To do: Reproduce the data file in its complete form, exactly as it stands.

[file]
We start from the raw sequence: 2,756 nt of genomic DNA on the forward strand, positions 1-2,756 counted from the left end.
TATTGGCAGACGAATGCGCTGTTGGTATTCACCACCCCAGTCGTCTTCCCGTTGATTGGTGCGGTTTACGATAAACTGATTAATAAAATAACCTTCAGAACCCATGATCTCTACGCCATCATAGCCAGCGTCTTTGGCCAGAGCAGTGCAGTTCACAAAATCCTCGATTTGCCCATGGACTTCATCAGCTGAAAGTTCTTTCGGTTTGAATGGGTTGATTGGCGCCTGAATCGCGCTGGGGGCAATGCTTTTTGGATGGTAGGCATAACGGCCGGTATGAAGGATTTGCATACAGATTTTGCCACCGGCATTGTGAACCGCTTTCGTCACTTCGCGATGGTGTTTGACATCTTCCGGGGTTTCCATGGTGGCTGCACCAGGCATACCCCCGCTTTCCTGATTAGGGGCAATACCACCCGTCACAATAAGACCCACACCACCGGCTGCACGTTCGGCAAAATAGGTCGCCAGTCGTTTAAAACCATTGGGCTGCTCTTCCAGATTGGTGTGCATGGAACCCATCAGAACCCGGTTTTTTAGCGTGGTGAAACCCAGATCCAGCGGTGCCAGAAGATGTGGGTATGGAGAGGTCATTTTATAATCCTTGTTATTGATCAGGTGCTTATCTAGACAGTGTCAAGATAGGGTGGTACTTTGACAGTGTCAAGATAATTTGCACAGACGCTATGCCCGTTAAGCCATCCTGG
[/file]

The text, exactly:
We start from the raw sequence: 2,756 nt of genomic DNA on the forward strand, positions 1-2,756 counted from the left end.
TATTGGCAGACGAATGCGCTGTTGGTATTCACCACCCCAGTCGTCTTCCCGTTGATTGGTGCGGTTTACGATAAACTGATTAATAAAATAACCTTCAGAACCCATGATCTCTACGCCATCATAGCCAGCGTCTTTGGCCAGAGCAGTGCAGTTCACAAAATCCTCGATTTGCCCATGGACTTCATCAGCTGAAAGTTCTTTCGGTTTGAATGGGTTGATTGGCGCCTGAATCGCGCTGGGGGCAATGCTTTTTGGATGGTAGGCATAACGGCCGGTATGAAGGATTTGCATACAGATTTTGCCACCGGCATTGTGAACCGCTTTCGTCACTTCGCGATGGTGTTTGACATCTTCCGGGGTTTCCATGGTGGCTGCACCAGGCATACCCCCGCTTTCCTGATTAGGGGCAATACCACCCGTCACAATAAGACCCACACCACCGGCTGCACGTTCGGCAAAATAGGTCGCCAGTCGTTTAAAACCATTGGGCTGCTCTTCCAGATTGGTGTGCATGGAACCCATCAGAACCCGGTTTTTTAGCGTGGTGAAACCCAGATCCAGCGGTGCCAGAAGATGTGGGTATGGAGAGGTCATTTTATAATCCTTGTTATTGATCAGGTGCTTATCTAGACAGTGTCAAGATAGGGTGGTACTTTGACAGTGTCAAGATAATTTGCACAGACGCTATGCCCGTTAAGCCATCCTGG